(717a) Self-Assembled Toroidal-Spiral Particles: Parallel Pathways for Multi-Drug Release

Authors: 
Sharma, V. - Presenter, University of Illinois at Chicago
Nitsche, L. C. - Presenter, University of Illinois at Chicago
Liu, Y. - Presenter, University of Illinois at Chicago


Self-Assembled Toroidal-Spiral
Particles: Parallel Pathways for Multi-Drug Release

Vishal Sharma1, Magdalena
Szymusiak1, Hao Shen1, Ludwig C. Nitsche1,
Ying Liu1*

1
Department of Chemical Engineering, University of Illinois at Chicago, Chicago,
IL 60607, USA.

 * To whom correspondence should be addressed. E-mail: liuying@uic.edu

Abstract

New concepts in chemotherapy focus on localized delivery of multiple drugs on independent
schedules for synergistic effects. These concepts often involve complex
techniques and/or harsh conditions for small molecules or drugs during
fabrication. We describe self-assembly of polymeric particles, whereby
competitive kinetics of viscous sedimentation, diffusion and cross linking
yield a controllable toroidal-spiral (T-S) structure. Diffusion through these
T-S channels and the polymer matrix offers parallel release pathways for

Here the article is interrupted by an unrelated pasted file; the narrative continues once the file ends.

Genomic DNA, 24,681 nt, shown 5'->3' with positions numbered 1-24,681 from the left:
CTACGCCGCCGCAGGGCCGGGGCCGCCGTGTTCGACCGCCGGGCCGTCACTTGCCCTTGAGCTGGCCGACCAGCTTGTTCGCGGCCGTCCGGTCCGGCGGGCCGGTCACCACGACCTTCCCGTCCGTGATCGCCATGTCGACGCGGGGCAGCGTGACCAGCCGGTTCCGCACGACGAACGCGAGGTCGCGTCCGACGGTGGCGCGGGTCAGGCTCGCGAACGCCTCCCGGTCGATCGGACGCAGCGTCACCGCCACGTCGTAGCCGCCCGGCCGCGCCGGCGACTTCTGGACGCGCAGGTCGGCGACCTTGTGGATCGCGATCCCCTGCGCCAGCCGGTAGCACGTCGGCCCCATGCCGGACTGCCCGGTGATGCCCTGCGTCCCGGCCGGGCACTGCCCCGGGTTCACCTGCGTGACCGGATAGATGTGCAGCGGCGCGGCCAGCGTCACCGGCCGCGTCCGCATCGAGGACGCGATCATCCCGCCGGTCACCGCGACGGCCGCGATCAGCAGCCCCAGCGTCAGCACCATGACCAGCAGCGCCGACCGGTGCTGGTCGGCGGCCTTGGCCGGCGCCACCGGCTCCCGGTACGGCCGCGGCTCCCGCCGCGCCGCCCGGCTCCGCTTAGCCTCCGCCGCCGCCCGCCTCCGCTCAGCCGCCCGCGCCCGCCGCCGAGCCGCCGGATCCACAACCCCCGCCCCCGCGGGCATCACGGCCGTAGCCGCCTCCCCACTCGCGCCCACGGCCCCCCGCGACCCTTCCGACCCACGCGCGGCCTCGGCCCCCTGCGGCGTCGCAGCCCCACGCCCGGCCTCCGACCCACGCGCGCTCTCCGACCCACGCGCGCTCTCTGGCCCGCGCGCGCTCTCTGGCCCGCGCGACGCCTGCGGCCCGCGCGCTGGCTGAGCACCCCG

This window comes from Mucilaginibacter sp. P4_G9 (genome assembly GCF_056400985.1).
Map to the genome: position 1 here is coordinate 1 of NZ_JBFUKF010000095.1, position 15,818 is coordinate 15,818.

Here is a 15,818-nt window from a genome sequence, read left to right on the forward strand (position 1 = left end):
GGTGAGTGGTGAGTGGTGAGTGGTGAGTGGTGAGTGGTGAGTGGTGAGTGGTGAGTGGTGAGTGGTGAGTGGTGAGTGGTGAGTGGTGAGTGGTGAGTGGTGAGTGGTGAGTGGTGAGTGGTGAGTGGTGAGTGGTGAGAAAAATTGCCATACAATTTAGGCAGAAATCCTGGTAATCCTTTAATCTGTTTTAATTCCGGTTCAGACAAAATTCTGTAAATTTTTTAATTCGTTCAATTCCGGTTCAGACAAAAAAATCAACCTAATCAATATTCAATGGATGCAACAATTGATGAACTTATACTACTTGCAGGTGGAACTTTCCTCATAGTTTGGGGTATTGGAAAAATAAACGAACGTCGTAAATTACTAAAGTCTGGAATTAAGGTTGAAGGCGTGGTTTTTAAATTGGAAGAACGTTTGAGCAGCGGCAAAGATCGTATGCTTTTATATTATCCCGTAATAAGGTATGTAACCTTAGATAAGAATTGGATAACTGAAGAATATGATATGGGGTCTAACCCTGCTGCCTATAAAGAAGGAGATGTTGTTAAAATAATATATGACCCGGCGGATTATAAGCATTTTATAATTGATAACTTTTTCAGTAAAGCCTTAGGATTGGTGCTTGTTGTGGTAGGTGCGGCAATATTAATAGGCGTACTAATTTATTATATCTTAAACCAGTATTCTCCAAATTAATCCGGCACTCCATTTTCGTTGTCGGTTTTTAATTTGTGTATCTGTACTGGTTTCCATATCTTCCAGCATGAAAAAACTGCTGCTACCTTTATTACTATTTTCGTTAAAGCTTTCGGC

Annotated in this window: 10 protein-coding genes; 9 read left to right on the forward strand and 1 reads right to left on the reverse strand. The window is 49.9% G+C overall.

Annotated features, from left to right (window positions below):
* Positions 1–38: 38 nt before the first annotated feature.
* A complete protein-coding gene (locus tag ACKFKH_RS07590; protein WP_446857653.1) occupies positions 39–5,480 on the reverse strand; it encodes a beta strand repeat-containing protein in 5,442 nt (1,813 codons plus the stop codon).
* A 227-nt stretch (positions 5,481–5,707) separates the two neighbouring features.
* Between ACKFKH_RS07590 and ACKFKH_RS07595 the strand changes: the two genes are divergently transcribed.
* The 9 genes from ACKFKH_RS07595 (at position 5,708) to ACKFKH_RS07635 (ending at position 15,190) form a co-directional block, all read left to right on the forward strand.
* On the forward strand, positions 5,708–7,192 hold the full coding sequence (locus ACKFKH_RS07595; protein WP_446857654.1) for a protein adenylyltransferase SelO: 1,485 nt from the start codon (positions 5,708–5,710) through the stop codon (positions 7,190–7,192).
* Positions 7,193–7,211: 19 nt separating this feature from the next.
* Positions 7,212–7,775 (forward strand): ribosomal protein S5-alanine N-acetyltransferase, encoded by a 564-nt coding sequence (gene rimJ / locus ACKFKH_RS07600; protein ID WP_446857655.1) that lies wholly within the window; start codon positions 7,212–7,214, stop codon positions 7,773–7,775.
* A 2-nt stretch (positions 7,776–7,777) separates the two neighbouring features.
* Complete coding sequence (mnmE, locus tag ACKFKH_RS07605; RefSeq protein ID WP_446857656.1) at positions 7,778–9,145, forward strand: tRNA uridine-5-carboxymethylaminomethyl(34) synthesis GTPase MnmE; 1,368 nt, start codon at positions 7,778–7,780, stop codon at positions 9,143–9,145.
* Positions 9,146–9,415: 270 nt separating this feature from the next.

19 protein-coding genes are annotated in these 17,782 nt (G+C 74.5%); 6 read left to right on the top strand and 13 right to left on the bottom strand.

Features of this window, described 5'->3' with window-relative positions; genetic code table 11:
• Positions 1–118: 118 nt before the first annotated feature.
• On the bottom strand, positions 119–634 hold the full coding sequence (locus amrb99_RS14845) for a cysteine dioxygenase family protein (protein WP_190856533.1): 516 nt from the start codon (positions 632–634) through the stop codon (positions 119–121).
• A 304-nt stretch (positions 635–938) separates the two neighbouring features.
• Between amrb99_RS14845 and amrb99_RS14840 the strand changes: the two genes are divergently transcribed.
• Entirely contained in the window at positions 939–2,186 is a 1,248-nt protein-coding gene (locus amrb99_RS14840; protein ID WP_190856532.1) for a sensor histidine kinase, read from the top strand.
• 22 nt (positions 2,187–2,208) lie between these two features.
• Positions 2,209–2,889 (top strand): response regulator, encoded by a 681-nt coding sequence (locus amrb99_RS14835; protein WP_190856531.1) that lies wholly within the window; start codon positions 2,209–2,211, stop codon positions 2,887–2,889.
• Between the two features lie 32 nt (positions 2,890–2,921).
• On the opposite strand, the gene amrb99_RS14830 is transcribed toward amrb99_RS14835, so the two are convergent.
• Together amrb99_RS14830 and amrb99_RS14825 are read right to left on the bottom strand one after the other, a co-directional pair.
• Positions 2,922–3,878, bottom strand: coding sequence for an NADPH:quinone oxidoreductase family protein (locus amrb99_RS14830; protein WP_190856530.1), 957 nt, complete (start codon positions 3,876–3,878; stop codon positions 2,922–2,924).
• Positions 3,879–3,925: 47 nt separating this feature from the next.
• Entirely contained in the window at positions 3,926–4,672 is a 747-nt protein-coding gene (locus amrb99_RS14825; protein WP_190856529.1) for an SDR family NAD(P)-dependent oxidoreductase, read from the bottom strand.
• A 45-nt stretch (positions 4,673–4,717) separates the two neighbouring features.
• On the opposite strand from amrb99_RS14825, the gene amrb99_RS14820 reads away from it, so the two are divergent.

molecules of different sizes. Precursor polymeric droplets form the T-S shape
while sedimenting through a less dense, miscible solution and are then
cross-linked using ultra violet light into solid particles. The dimensions of
the channels are controlled by Weber number, Reynolds number, and viscosity
ratio during impact on the surface and subsequent sedimentation. Self-assembly
of these T-S particles occurs in a single step under benign conditions for
delicate macromolecules, and appears conducive to scale up. Experimental and
simulation data on release kinetics show sustained release from the internal channels
of the T-S particle. The release of small molecules through these internal
channels relies on diffusion, which can be tailored through channel length and
width.